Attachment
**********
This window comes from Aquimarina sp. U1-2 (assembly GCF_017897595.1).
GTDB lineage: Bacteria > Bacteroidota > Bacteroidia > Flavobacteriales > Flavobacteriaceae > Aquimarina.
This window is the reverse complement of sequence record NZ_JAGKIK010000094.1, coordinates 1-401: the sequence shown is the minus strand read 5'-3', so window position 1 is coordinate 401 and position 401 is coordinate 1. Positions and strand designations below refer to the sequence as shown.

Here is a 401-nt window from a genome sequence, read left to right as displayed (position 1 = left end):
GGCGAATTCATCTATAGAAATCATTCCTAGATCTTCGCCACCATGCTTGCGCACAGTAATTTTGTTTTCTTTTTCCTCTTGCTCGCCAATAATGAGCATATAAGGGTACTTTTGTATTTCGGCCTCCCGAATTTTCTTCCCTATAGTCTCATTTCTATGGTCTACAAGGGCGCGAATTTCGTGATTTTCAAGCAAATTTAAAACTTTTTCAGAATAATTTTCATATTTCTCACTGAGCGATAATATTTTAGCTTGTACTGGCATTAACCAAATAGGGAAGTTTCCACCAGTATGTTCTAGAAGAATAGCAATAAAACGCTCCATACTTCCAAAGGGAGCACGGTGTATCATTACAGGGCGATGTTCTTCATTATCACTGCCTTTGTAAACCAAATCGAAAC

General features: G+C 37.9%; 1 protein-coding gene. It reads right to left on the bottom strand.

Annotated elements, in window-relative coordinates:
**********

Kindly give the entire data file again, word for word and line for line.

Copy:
This window comes from Aquimarina sp. U1-2 (assembly GCF_017897595.1).
GTDB lineage: Bacteria > Bacteroidota > Bacteroidia > Flavobacteriales > Flavobacteriaceae > Aquimarina.
This window is the reverse complement of sequence record NZ_JAGKIK010000094.1, coordinates 1-401: the sequence shown is the minus strand read 5'-3', so window position 1 is coordinate 401 and position 401 is coordinate 1. Positions and strand designations below refer to the sequence as shown.

Here is a 401-nt window from a genome sequence, read left to right as displayed (position 1 = left end):
GGCGAATTCATCTATAGAAATCATTCCTAGATCTTCGCCACCATGCTTGCGCACAGTAATTTTGTTTTCTTTTTCCTCTTGCTCGCCAATAATGAGCATATAAGGGTACTTTTGTATTTCGGCCTCCCGAATTTTCTTCCCTATAGTCTCATTTCTATGGTCTACAAGGGCGCGAATTTCGTGATTTTCAAGCAAATTTAAAACTTTTTCAGAATAATTTTCATATTTCTCACTGAGCGATAATATTTTAGCTTGTACTGGCATTAACCAAATAGGGAAGTTTCCACCAGTATGTTCTAGAAGAATAGCAATAAAACGCTCCATACTTCCAAAGGGAGCACGGTGTATCATTACAGGGCGATGTTCTTCATTATCACTGCCTTTGTAAACCAAATCGAAAC

General features: G+C 37.9%; 1 protein-coding gene. It reads right to left on the bottom strand.

Annotated elements, in window-relative coordinates: